Tuesday, February 28, 2012

Detroit Historical Society curator discusses Revolutionary War-era cannon pulled from the Detroit River in 2011

Here is an interview I did with Joel Stone, curator of the Detroit Historical Society at the 31st Great Lakes Shipwreck Festival  regarding discovery of a pre-Revolutionary War cannon found in the Detroit River last summer.

Members of the Detroit Police Department dive team discovered the cannon about 200 feet from Cobo Center in downtown Detroit during a training session in July. It’s the fifth cannon found in the area in three decades. After a couple of failed attempts, the cannon was finally brought to the surface on Oct. 5 by the Detroit Police Underwater Recovery Team.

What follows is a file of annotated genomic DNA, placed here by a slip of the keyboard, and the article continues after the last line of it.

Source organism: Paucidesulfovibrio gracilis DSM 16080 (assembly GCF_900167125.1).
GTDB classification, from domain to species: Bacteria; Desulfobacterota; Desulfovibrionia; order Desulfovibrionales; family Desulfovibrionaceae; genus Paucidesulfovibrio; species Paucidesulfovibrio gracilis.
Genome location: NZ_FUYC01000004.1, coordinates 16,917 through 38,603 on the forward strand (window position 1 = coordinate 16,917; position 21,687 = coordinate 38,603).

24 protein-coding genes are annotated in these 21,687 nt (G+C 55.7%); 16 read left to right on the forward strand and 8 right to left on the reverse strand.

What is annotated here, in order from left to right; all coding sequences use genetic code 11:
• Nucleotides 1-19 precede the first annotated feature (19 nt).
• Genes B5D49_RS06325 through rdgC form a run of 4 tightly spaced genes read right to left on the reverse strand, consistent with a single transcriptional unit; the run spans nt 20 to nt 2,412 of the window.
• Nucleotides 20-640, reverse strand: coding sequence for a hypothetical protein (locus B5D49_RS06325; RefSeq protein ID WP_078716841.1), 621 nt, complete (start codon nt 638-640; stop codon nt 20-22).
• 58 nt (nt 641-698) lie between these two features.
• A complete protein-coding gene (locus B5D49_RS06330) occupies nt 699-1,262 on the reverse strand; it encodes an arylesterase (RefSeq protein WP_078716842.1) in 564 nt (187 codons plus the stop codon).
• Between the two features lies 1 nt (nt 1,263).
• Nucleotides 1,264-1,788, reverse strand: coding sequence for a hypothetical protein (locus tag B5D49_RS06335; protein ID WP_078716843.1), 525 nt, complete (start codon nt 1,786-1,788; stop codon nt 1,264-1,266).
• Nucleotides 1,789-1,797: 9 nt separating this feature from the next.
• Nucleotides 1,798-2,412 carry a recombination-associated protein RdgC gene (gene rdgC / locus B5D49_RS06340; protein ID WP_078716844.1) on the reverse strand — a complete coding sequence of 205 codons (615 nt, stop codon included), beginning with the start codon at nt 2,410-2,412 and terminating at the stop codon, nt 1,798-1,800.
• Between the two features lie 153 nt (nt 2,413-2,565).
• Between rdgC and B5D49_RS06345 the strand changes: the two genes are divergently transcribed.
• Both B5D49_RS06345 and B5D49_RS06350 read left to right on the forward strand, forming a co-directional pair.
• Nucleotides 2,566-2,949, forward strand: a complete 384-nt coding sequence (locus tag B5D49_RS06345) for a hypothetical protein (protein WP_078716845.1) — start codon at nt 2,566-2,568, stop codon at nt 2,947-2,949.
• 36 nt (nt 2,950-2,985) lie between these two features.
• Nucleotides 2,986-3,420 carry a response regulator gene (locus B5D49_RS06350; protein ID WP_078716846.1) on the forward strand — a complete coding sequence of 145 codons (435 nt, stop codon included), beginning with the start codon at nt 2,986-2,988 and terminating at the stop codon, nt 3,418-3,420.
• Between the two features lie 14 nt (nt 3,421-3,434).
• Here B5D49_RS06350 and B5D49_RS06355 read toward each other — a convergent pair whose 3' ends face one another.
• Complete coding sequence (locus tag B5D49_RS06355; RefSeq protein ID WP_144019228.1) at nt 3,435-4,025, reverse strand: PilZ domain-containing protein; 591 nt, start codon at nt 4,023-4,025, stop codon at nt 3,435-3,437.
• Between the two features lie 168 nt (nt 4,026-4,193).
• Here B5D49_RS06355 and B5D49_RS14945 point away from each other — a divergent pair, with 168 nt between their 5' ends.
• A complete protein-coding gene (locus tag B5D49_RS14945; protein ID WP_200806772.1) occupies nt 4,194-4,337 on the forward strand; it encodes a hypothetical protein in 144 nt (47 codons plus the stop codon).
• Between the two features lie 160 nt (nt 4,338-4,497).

Stone said the cannon is 5.5 feet in length, with a 3.38-inch bore, molded of solid iron and weighs 1,288 pounds. It carries the crest of King George III.
The cannon is believed to have landed in the river in 1796, but how it got there remains a mystery. It is Stone’s opinion that the cannon was dumped there, since it had outlived its usefulness. He believes the cannon was “blown out,” and since it couldn’t be reforged, it no longer had value.  And dumping it in the river would keep it out of the hands of the Americans.
My next video will feature Sgt. Dean Rademaker, the officer who discovered the cannon.

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